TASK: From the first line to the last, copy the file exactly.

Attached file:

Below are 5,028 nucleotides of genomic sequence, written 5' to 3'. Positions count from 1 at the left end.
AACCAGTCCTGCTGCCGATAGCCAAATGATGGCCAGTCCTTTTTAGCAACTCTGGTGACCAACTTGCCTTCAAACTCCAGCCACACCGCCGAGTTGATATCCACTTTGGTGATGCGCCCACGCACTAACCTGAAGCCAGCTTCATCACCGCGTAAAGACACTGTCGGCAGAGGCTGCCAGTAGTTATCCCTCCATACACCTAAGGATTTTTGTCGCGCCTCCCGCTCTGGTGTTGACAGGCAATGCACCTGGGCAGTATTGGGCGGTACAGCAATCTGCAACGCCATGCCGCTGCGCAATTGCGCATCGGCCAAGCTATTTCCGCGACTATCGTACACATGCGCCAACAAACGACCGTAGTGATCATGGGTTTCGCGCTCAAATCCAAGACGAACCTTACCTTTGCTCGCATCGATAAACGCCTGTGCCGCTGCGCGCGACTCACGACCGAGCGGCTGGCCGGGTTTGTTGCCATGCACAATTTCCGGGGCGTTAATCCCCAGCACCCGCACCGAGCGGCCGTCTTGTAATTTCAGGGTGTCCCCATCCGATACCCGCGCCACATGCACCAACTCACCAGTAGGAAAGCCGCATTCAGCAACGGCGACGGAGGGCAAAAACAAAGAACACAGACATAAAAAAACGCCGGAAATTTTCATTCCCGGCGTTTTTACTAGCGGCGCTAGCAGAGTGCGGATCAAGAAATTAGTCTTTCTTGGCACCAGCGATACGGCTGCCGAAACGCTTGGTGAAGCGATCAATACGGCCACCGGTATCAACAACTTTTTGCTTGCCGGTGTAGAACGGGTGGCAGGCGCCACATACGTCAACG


Below are 5,028 nucleotides of genomic sequence, written 5' to 3'. Positions count from 1 at the left end.
AACCAGTCCTGCTGCCGATAGCCAAATGATGGCCAGTCCTTTTTAGCAACTCTGGTGACCAACTTGCCTTCAAACTCCAGCCACACCGCCGAGTTGATATCCACTTTGGTGATGCGCCCACGCACTAACCTGAAGCCAGCTTCATCACCGCGTAAAGACACTGTCGGCAGAGGCTGCCAGTAGTTATCCCTCCATACACCTAAGGATTTTTGTCGCGCCTCCCGCTCTGGTGTTGACAGGCAATGCACCTGGGCAGTATTGGGCGGTACAGCAATCTGCAACGCCATGCCGCTGCGCAATTGCGCATCGGCCAAGCTATTTCCGCGACTATCGTACACATGCGCCAACAAACGACCGTAGTGATCATGGGTTTCGCGCTCAAATCCAAGACGAACCTTACCTTTGCTCGCATCGATAAACGCCTGTGCCGCTGCGCGCGACTCACGACCGAGCGGCTGGCCGGGTTTGTTGCCATGCACAATTTCCGGGGCGTTAATCCCCAGCACCCGCACCGAGCGGCCGTCTTGTAATTTCAGGGTGTCCCCATCCGATACCCGCGCCACATGCACCAACTCACCAGTAGGAAAGCCGCATTCAGCAACGGCGACGGAGGGCAAAAACAAAGAACACAGACATAAAAAAACGCCGGAAATTTTCATTCCCGGCGTTTTTACTAGCGGCGCTAGCAGAGTGCGGATCAAGAAATTAGTCTTTCTTGGCACCAGCGATACGGCTGCCGAAACGCTTGGTGAAGCGATCAATACGGCCACCGGTATCAACAACTTTTTGCTTGCCGGTGTAGAACGGGTGGCAGGCGCCACATACGTCAACG